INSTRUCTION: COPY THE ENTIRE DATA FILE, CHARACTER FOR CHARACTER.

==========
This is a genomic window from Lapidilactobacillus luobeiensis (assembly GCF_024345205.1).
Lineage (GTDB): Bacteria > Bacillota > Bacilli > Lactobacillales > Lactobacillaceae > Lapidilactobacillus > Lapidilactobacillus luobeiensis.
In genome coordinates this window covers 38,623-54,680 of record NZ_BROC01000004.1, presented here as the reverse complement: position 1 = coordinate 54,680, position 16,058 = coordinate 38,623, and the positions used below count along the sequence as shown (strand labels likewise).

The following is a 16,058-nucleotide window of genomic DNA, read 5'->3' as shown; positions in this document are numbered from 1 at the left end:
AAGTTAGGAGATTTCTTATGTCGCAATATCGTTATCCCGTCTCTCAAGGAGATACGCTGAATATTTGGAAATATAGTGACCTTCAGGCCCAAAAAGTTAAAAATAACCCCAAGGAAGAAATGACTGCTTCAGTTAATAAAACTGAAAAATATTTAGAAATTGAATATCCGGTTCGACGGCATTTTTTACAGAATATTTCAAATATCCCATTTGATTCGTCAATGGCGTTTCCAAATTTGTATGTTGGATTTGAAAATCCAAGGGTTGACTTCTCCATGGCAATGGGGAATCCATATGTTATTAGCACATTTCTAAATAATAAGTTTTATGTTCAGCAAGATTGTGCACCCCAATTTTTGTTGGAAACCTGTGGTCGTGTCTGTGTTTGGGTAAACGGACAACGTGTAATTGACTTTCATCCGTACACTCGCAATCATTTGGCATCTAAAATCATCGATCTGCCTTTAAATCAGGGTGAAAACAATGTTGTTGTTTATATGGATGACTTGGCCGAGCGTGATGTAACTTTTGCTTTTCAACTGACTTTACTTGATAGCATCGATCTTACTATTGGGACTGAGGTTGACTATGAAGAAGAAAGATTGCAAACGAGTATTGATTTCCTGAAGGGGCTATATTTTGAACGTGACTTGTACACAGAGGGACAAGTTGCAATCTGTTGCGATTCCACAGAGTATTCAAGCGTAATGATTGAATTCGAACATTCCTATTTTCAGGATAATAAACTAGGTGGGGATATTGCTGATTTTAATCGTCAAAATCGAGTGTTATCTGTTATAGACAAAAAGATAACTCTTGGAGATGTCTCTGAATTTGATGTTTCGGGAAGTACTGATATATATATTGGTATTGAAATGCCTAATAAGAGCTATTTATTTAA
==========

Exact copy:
This is a genomic window from Lapidilactobacillus luobeiensis (assembly GCF_024345205.1).
Lineage (GTDB): Bacteria > Bacillota > Bacilli > Lactobacillales > Lactobacillaceae > Lapidilactobacillus > Lapidilactobacillus luobeiensis.
In genome coordinates this window covers 38,623-54,680 of record NZ_BROC01000004.1, presented here as the reverse complement: position 1 = coordinate 54,680, position 16,058 = coordinate 38,623, and the positions used below count along the sequence as shown (strand labels likewise).

The following is a 16,058-nucleotide window of genomic DNA, read 5'->3' as shown; positions in this document are numbered from 1 at the left end:
AAGTTAGGAGATTTCTTATGTCGCAATATCGTTATCCCGTCTCTCAAGGAGATACGCTGAATATTTGGAAATATAGTGACCTTCAGGCCCAAAAAGTTAAAAATAACCCCAAGGAAGAAATGACTGCTTCAGTTAATAAAACTGAAAAATATTTAGAAATTGAATATCCGGTTCGACGGCATTTTTTACAGAATATTTCAAATATCCCATTTGATTCGTCAATGGCGTTTCCAAATTTGTATGTTGGATTTGAAAATCCAAGGGTTGACTTCTCCATGGCAATGGGGAATCCATATGTTATTAGCACATTTCTAAATAATAAGTTTTATGTTCAGCAAGATTGTGCACCCCAATTTTTGTTGGAAACCTGTGGTCGTGTCTGTGTTTGGGTAAACGGACAACGTGTAATTGACTTTCATCCGTACACTCGCAATCATTTGGCATCTAAAATCATCGATCTGCCTTTAAATCAGGGTGAAAACAATGTTGTTGTTTATATGGATGACTTGGCCGAGCGTGATGTAACTTTTGCTTTTCAACTGACTTTACTTGATAGCATCGATCTTACTATTGGGACTGAGGTTGACTATGAAGAAGAAAGATTGCAAACGAGTATTGATTTCCTGAAGGGGCTATATTTTGAACGTGACTTGTACACAGAGGGACAAGTTGCAATCTGTTGCGATTCCACAGAGTATTCAAGCGTAATGATTGAATTCGAACATTCCTATTTTCAGGATAATAAACTAGGTGGGGATATTGCTGATTTTAATCGTCAAAATCGAGTGTTATCTGTTATAGACAAAAAGATAACTCTTGGAGATGTCTCTGAATTTGATGTTTCGGGAAGTACTGATATATATATTGGTATTGAAATGCCTAATAAGAGCTATTTATTTAA